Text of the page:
I’ve been eagerly anticipating the launch of my redesigned website for months. Today, I feel like a kid on Christmas morning, impatient to tear off the paper and show off my favorite new outfit to everyone.

Did you have a favorite outfit or article of clothing as a child? Were you known for this look?

Amanda shared a story with me about what her then three-year-old son Henry became known for wearing. He was obsessed with Superman, so every day he put on his blue Superman t-shirt, red nylon shorts, and a red Superman cape. The crowning glory was his favorite red fireman rain boots that he wore even in ninety-eight-degree weather. 

The year Henry wore his Superman attire went by quickly, but the persona he crafted during that time still sticks. He is a tough kid who works hard, plays hard, and never wants to be seen as weak, just like his favorite character. Today, the neighbor across the street still calls out to Henry, “Hey, Superman!”

Write about a favorite outfit, article of clothing, or another fashion statement you made when you were younger. Maybe, it was something unconventional you did with your hair, a tattoo, a notorious hat, or wild shoes.

  • Was it something you wore often enough that people connected that look with you? 
  • What message did your appearance communicate to the world?
  • What reaction did you receive from others?
  • How long did you wear or use that look?

Post your writing in the comments section below. I cannot wait to hear about the things you used to wear or the fashion statements you made! Send pictures if you have them.

All posts in response to our writing prompts in March will be entered into our drawing to win a free online coaching video—that’s a $20 value! Responding to this prompt is your last chance since we did not run a newsletter at the end of March. We will draw the name of our winner next week and announce it in the newsletter. Go for it!

The “Super Henry” look went everywhere in 2009: birthday celebrations, a ballet recital, the pumpkin patch, trick-or-treating, theme parks, and even school.

3 Comments

  • by
    Becky McGregor
    Posted April 5, 2019 10:57 am 0Likes

    My grandmother who I call Nana, was showing me a dress that she made for my wedding. The dress was beautiful and the color fit into my wedding colors. Even though I knew Nana had wonderful sewing skills, and made all of her clothing, I was always impressed at how her clothing looked as if a professional had made it. Yet the more I stared at the dress, the more I felt as if something was wrong. Then it came to me. The dress had no pleats. This was the first time Nana was not wearing a pleated skirt. As far back as I could remember, Nana always wore pleated skirts. She would match it with a nice blouse, if she was going out. Or she would put on a t-shirt to work in her garden. If it was cold, she would throw on a flannel shirt. She even wore a pleated skirt when she went fishing, but she would put on a pair of shorts under the skirt. Looking into her closet there was a rainbow of colored pleated skirts all made by Nana. When I was learning to sew, I tried to make a pleated skirt. It had taken me hours to do ten inches of pleating and each pleat ended up a different size. Needless to say, I never finished that project. Knowing how hard it was to make a pleat, left me in awe of Nana’s sewing skills. While I loved the dress Nana made for my wedding, I wish she had put at least one pleat in it.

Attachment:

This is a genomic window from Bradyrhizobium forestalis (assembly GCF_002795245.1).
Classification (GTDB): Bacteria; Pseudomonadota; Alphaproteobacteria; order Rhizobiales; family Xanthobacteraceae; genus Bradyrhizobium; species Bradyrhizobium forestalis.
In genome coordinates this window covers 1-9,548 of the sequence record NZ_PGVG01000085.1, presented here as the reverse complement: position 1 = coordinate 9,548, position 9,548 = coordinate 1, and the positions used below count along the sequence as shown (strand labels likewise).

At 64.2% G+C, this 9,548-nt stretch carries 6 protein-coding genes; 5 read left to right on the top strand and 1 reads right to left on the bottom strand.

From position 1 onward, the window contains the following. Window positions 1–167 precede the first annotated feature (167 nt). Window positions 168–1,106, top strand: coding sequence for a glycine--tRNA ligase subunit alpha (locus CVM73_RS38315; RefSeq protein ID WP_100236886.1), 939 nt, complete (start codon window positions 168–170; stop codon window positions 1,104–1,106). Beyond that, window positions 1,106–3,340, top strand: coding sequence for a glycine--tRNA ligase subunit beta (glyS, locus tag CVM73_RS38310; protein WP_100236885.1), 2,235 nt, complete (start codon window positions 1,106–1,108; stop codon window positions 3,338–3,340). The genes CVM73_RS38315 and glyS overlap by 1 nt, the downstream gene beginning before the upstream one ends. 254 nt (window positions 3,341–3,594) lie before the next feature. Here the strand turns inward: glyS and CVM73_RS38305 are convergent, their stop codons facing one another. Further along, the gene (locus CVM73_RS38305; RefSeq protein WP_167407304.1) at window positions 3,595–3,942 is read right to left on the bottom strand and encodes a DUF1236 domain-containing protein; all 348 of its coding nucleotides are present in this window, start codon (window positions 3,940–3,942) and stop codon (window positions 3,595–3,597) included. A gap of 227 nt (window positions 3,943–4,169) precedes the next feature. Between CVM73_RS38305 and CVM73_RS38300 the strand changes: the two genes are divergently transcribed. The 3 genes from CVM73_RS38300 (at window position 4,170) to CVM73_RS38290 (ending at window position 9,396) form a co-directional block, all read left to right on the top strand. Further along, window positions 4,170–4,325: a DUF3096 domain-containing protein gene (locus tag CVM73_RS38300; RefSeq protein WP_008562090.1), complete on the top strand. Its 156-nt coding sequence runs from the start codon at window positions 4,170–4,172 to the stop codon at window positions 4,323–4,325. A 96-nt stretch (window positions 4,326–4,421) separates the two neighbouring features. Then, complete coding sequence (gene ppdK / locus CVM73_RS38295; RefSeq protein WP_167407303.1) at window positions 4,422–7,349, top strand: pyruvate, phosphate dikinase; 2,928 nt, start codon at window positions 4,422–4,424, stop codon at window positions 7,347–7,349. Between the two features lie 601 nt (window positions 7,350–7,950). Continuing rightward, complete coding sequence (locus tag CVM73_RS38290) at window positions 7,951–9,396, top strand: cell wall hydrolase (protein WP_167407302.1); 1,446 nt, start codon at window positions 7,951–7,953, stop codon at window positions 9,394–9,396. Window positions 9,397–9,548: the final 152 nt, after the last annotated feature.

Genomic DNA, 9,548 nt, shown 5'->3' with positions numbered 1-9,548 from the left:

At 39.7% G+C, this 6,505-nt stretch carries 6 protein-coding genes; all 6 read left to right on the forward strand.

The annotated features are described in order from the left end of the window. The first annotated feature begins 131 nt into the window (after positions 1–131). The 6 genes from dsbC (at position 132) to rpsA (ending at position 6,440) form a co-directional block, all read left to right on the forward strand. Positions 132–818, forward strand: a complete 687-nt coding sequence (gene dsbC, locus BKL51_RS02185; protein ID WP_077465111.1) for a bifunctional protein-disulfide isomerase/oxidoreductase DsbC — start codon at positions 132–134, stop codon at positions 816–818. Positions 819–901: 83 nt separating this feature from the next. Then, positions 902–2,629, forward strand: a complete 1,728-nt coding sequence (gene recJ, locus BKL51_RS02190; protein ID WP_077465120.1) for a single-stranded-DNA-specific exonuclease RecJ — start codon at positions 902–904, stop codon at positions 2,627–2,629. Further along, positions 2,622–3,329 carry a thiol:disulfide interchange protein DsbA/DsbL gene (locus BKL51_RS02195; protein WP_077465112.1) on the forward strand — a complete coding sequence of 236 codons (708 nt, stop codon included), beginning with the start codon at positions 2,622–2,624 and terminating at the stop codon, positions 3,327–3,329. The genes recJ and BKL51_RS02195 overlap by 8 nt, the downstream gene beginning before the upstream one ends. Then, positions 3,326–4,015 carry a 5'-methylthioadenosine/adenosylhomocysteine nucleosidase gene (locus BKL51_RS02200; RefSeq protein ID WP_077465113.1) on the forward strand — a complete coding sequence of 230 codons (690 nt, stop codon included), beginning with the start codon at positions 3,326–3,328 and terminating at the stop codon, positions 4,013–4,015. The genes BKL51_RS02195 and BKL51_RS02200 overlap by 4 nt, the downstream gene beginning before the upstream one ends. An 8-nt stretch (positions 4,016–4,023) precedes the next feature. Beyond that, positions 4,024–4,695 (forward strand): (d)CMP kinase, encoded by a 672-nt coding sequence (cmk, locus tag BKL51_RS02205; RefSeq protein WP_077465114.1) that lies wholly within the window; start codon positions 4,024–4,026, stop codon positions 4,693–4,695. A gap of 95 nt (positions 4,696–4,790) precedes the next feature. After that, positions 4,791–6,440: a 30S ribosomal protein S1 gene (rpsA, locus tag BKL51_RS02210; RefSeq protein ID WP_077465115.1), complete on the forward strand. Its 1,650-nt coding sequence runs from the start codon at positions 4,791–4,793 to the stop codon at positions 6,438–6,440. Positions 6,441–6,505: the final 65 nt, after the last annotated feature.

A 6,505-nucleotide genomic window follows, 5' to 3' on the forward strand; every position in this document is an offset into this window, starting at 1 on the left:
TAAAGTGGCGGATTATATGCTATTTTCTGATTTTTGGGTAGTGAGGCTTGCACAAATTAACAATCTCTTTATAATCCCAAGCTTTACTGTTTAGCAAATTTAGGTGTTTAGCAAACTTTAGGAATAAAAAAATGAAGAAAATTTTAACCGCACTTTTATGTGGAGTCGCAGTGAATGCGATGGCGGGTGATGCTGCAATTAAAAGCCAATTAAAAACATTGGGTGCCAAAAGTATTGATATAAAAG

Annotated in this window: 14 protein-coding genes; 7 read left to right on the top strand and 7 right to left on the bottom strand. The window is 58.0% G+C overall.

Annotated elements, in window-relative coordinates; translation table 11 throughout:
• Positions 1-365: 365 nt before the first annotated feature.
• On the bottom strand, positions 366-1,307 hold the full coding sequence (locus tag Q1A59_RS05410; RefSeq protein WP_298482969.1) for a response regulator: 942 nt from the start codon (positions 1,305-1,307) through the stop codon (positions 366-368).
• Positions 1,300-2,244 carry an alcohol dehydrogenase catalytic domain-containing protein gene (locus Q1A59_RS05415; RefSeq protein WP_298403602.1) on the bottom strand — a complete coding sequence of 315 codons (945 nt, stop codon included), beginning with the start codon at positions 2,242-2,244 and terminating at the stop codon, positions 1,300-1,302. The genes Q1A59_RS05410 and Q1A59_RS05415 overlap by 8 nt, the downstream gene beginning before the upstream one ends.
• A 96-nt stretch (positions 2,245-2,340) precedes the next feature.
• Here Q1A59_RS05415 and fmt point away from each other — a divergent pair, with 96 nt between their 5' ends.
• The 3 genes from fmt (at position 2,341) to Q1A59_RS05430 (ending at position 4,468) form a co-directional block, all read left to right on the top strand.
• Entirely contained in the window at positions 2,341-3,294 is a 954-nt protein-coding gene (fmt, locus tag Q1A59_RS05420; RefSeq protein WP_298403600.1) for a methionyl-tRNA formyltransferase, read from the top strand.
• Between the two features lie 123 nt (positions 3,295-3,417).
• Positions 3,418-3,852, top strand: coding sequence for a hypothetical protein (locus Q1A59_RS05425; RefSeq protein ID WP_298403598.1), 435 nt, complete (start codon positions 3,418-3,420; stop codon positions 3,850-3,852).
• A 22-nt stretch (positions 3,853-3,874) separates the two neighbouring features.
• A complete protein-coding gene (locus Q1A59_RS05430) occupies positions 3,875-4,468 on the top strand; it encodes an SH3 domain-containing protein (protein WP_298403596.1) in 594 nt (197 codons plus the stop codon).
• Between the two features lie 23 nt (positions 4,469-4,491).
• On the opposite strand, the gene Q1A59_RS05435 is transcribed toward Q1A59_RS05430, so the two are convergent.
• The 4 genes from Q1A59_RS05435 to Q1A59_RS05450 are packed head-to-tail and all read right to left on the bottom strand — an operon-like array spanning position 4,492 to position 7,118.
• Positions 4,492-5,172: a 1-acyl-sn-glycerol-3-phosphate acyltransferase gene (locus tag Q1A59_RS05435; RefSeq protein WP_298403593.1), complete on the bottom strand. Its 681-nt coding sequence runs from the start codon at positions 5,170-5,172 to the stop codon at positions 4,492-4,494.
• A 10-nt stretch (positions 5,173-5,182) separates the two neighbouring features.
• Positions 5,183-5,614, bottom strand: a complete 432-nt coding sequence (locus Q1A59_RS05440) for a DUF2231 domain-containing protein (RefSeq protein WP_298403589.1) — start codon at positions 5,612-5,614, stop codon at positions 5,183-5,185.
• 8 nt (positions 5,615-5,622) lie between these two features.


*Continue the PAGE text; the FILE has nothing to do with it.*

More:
• by
    Julie Fera
    Posted April 8, 2019 11:28 pm 0Likes

    This prompt did not bring something from my childhood to mind. What popped into my head was my current signature trait.